In his seminars, Edward R. Tufte compares the visual information density of various media technologies. He ranks most Powerpoint-generated corporate viewcharts and and Excel-generated graphs as typically ranking at or below the level of Soviet-era communist or Nazi-era propaganda posters. Technologies like the web are only marginally better compared to paper (72 dpi vs 1000+ dpi for quality paper publishing). If you do web publishing, keeping this in mind helps keep you appropriately humble. Jeff
> ... ``brief and supposedly impossible power failure'' ... > ... the latest in an improbable series of problems. Not improbable at all; rather, it is measurable. As with any such "protective" mechanism, for every n problems that it prevents, a UPS will cause m. As the UPS ages, the ratio of m to n tends to rise and may even approach one. (Since this is counter-intuitive, the ratio has even been known to rise above one before the UPS is replaced.) A large number of these events are associated with maintenance of the UPS. Indeed, the switch used to take the UPS off line for maintenance is often a single point of failure. The life of a UPS is usually several times longer than the computers with which it is used and may be longer than the life of the technology from which it is built. Thus, when a UPS approaches end of life, it may no longer be possible to get parts with which to maintain it. The battery of a UPS requires a great deal of maintenance, can be fully tested only under load, and may fail just when it is required. William Hugh Murray, New Canaan, Connecticut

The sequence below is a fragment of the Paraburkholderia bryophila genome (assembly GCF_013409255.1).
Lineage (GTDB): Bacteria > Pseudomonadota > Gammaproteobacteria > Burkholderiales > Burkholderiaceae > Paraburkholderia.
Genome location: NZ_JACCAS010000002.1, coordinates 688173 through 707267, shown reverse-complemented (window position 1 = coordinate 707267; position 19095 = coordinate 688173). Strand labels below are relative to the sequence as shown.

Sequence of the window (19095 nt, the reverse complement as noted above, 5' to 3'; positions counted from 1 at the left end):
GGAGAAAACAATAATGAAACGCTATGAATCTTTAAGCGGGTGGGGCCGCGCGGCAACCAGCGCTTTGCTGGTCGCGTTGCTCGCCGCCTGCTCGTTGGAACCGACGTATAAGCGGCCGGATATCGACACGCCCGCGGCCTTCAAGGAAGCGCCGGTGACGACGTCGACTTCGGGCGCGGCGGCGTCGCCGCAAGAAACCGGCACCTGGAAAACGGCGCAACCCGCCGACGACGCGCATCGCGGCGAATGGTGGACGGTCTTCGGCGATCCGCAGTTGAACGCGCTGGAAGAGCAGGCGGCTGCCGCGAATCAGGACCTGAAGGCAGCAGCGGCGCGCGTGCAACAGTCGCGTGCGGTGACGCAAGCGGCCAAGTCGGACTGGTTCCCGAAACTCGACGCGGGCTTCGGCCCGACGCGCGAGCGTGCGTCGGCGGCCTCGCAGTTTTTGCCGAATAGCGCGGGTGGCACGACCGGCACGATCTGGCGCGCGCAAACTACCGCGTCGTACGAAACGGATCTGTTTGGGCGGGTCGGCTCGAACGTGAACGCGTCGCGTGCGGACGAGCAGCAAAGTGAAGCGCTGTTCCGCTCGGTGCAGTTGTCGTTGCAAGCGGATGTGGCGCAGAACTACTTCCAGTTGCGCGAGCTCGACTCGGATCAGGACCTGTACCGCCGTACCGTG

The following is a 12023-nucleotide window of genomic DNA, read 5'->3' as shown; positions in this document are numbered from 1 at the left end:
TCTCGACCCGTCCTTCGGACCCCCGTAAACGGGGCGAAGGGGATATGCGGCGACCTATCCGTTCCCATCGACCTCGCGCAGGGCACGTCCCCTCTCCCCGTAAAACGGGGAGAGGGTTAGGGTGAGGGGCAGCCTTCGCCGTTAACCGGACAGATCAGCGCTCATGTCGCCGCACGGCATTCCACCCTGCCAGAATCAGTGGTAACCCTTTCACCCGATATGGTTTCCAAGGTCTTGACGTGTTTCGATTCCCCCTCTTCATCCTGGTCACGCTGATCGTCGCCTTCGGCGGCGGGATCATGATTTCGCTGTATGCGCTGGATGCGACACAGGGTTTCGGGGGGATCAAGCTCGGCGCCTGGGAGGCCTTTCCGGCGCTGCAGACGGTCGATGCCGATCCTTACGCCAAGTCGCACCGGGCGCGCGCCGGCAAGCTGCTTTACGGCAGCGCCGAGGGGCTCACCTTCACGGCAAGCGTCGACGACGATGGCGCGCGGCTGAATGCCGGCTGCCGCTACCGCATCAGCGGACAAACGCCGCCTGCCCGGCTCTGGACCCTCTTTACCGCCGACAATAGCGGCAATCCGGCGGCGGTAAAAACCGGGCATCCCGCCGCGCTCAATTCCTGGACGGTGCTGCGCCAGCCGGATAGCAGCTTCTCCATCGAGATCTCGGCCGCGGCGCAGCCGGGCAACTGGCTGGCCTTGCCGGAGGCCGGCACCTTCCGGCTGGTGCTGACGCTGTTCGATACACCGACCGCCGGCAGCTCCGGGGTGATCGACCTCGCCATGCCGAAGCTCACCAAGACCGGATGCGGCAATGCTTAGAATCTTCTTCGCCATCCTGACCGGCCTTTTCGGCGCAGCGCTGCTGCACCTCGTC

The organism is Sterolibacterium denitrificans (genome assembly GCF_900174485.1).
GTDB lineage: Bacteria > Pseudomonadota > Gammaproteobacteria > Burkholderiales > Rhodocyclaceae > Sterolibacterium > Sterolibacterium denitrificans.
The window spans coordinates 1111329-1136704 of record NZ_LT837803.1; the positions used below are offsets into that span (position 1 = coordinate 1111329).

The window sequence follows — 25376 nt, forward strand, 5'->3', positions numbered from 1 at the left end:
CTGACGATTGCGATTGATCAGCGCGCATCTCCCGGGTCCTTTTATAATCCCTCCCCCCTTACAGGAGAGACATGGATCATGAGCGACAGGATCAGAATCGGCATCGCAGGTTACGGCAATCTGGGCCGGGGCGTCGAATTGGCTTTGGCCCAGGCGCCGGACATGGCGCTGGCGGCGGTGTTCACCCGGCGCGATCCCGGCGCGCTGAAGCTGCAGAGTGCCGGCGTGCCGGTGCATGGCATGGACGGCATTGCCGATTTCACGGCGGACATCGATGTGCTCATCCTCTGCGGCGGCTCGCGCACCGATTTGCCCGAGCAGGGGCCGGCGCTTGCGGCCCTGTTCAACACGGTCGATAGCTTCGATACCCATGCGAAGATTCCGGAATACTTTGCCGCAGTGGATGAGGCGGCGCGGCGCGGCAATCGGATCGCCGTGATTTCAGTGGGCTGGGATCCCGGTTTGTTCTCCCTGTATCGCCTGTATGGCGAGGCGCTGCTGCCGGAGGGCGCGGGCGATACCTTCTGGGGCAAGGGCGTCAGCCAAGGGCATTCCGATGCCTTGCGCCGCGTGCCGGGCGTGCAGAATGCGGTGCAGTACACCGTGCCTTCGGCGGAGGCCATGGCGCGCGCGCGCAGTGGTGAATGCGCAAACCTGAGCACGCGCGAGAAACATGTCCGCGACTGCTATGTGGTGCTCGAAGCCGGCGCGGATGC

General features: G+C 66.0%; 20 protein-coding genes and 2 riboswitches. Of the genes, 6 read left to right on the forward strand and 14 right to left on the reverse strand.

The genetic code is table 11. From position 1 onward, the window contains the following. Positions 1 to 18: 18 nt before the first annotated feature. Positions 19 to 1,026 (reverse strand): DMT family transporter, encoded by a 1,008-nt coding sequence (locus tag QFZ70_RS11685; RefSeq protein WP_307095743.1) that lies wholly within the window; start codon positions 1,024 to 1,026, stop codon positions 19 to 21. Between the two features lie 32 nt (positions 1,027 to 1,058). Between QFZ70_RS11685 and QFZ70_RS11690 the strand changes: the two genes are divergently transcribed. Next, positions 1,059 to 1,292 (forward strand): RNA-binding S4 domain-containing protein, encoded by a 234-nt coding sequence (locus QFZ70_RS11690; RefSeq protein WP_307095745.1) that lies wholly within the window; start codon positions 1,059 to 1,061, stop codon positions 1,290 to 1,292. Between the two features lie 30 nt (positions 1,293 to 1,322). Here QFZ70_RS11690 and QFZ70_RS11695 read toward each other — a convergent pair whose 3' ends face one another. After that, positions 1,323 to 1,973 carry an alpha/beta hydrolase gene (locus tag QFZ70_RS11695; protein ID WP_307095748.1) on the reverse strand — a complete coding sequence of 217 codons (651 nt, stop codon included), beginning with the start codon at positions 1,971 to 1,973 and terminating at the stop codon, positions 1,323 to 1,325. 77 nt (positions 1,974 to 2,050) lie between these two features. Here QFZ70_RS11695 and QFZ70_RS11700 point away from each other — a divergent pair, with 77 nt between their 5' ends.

Please report problems with the web pages to the maintainer